Leader in Peace and Conflict Studies Excited for Collaboration between Arcadia and University of Sierra Leone
This semester, Dr. Memunatu Pratt, Director of the Department of Peace and Conflict Studies at Fourah Bay College at the University of Sierra Leone, visited campus for two weeks to discuss the new collaboration between Arcadia University and the University of Sierra Leone. A Fulbright Scholar, Pratt also presented on post-conflict peacebuilding experiences in the West African country that had been ravaged by more than 10 years of war.
Pratt, who was in the U.S. to study national security and foreign policy through an organization based at the University of Massachusetts in Amherst, stresses how a multidisciplinary approach to the collaboration is the only way it will be beneficial for all parties—universities, students, faculty members, and by extension, communities.
“We need to see how cross-cultural lessons, subjects and disciplines work across cultures,” she said. “We are piloting one of the first multidisciplinary partnerships with peace being at the center of what we do. This makes it very unique.”
An associate professor and lecturer for nearly two decades, and an expert in Peace, Conflict, Gender and National Security Studies, Pratt was instrumental in establishing the Department of Peace and Conflict Studies at Fourah Bay College, for which she received the National Prestigious Insignia Awards as Grand Officer of the order of the Rokel. She also was integral in the development, design and establishment of the United Nationals Peacebuilding Fund for Sierra Leone, and was invited to Buckingham Palace by the Queen of England as a result of her work in Peace and Security.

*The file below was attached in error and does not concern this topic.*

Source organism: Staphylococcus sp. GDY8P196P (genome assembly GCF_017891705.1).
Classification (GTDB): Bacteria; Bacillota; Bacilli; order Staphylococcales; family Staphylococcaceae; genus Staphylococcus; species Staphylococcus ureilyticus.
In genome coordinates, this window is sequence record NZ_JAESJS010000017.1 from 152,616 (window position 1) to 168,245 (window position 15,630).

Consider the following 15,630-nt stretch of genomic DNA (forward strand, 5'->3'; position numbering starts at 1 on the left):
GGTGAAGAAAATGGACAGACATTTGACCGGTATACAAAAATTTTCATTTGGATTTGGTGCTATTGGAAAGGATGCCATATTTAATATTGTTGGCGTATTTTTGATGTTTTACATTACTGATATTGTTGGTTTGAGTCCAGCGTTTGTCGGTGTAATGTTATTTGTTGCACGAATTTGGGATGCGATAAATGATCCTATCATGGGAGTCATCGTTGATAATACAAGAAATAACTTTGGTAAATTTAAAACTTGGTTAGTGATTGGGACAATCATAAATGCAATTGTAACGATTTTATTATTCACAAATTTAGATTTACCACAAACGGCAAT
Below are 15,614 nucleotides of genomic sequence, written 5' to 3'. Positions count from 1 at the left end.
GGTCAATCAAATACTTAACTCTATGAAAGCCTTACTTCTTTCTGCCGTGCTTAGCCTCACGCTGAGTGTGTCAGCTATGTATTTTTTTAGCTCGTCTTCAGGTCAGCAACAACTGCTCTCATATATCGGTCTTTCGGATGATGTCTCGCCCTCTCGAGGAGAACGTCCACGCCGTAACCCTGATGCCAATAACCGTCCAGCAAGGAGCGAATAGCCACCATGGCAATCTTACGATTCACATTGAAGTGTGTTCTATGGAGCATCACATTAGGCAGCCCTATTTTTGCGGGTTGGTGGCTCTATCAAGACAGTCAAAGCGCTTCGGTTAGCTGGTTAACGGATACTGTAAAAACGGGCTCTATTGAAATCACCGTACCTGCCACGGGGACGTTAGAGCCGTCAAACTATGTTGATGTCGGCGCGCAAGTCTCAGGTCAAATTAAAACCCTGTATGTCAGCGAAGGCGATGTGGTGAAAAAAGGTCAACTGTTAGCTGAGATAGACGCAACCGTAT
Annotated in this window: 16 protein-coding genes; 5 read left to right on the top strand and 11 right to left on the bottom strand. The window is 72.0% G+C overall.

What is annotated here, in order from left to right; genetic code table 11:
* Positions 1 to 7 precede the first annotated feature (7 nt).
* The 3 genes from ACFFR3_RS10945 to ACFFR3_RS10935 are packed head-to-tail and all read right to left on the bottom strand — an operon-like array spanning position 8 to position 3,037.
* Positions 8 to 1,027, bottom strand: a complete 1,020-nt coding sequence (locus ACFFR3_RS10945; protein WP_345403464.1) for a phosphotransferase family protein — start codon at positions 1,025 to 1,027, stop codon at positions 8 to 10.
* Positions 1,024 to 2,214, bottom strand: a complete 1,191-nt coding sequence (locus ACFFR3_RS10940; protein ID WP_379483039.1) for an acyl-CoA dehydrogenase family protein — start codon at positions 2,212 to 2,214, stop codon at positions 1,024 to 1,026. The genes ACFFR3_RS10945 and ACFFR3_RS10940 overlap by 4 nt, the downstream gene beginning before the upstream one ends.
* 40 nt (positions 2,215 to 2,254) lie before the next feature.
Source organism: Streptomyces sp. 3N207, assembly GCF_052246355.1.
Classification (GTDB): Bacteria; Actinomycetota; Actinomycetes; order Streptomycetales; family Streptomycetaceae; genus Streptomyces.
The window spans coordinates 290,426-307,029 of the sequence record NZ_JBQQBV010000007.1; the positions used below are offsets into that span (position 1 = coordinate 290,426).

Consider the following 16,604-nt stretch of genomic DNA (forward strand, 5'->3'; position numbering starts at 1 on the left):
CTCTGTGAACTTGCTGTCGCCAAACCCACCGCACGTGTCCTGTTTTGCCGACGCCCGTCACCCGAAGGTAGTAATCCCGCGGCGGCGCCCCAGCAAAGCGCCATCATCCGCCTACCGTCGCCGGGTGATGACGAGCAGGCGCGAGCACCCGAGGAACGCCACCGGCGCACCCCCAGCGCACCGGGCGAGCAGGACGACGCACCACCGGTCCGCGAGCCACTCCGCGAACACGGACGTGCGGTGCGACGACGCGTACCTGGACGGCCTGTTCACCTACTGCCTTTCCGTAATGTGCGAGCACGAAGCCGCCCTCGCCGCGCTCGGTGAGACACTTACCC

Pratt stressed that the collaboration, while benefiting students at both schools in terms of internship and employment opportunities and curriculum harmonization, also will go a long way in raising awareness of why countries such as Sierra Leone need support in order to flourish democratically.
“Countries like Sierra Leone have been through terrible experiences,” Pratt said. “Support needs to be given to the infrastructure. If Sierra Leone degenerates, it will be hijacked by groups like Al Qaeda. We know the U.S. is passionate about promoting democracy and fair elections, and basic human rights issues worldwide. If a country like Sierra Leone is not supported and given the kind of social protection it needs, it falls by the wayside.”
When speaking with Pratt, her optimism is clear—and infectious.
“I am very positive and very optimistic that our work is making a difference. This work will help transcend our universities in the next two or three years. We may be starting small, but we are thinking very big!”
Pratt’s visit to campus was sponsored by the Office of International Affairs and the International Peace and Conflict Resolution Program.